Before discussing the different types of pruners and their uses, we first need to explain the terms “bypass” and “anvil,” as you’ll encounter both when shopping for loppers.
A bypass lopper has two blades that slide past each other, much like a pair of scissors. This action renders a nice, clean cut on living stems and branches. However, the tool sometimes becomes jammed when cutting through dead, diseased, or especially fibrous plant material.
An anvil lopper has one sharp blade that closes onto a slightly softer, thicker anvil. The action is something like bringing a knife down onto a cutting board. Anvil pruning tools are great for trimming away dead or diseased branches and twigs because they crush through the dry branches easily. However, this crushing action can rip or tear living plant material.
Keep your loppers in good condition by wiping them clean after every use.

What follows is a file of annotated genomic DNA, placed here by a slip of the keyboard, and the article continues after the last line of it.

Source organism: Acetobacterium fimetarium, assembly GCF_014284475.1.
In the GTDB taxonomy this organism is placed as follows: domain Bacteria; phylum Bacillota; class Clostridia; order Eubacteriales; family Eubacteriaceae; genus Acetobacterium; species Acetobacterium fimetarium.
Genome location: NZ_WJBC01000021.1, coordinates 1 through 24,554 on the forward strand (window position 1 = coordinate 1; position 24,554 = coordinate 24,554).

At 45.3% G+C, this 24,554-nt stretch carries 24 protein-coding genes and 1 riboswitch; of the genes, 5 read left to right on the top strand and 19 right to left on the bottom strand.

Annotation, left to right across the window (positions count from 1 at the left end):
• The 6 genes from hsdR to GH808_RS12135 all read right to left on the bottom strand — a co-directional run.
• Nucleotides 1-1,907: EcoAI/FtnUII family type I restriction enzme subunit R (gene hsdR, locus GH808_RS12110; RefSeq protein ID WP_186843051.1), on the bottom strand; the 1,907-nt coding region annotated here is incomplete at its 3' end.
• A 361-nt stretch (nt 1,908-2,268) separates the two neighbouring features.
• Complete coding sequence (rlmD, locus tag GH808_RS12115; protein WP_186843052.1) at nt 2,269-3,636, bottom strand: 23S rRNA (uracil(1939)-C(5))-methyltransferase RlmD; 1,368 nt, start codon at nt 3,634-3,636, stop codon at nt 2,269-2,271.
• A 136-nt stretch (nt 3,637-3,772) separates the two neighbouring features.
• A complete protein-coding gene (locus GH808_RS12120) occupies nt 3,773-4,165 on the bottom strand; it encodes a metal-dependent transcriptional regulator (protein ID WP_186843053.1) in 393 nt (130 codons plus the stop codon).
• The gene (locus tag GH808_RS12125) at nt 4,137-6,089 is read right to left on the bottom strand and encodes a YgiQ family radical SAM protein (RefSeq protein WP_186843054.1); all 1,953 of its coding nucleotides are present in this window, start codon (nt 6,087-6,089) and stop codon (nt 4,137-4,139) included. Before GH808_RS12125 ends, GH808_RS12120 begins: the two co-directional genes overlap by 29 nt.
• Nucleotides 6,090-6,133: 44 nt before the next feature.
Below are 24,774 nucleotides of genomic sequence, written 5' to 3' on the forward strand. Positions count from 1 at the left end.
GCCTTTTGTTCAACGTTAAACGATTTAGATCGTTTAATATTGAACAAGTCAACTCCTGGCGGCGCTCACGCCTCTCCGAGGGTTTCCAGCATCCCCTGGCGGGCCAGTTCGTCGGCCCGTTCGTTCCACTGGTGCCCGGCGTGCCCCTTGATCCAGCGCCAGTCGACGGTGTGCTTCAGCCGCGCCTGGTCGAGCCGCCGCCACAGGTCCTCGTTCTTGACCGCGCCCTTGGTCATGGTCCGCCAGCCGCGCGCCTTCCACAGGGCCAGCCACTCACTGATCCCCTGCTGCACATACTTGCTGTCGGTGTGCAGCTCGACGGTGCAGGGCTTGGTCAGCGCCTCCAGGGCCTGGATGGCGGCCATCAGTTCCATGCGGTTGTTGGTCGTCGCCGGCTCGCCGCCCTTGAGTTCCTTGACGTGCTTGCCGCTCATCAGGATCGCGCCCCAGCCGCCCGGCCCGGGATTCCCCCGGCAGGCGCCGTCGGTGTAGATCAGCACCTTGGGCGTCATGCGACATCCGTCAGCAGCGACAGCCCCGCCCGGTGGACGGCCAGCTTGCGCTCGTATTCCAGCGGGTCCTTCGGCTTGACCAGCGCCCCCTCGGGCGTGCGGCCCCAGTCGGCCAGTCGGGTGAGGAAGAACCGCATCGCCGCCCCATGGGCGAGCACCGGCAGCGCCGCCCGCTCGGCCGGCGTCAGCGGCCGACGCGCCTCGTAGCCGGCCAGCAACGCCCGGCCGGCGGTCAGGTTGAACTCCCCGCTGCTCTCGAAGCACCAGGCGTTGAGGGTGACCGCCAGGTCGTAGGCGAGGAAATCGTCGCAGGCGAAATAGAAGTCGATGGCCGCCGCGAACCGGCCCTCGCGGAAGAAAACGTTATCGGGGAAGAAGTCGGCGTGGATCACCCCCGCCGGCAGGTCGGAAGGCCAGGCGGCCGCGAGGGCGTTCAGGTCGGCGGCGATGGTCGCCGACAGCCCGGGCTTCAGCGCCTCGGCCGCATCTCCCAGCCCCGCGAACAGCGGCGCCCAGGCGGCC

Loppers are just one type of pruning tool; there are others as well. We explore the different types of tools below so you can make an informed decision as you shop. Many people find it beneficial to keep several different pruning tools in their gardening arsenal.
As the name suggests, hand pruners are small tools that fit comfortably in your hand and have small, slightly curved blades. Use hand pruners for cutting stems or branches that are less than three quarters of an inch thick. You’ll find both anvil and bypass hand pruners, and if you are an avid gardener, it’s best to own both types.
Loppers share some similarities with hand pruners, but these tools are larger and have longer handles. You’ll want a lopper to tackle branches that are between three quarters of an inch and two inches thick. Both anvil and bypass loppers exist, and again, if you spend a lot of time working in your garden, you’ll want both. If you must limit yourself to one kind of lopper, however, make it a bypass lopper.
With fairly long handles and blades that cut with a scissoring motion, these tools look like oversized scissors. The blade length makes it easy to cut through many small stems or thin branches with one swipe. Hedge shears aren’t right for trimming thick branches, but they’re great for manicuring lighter foliage.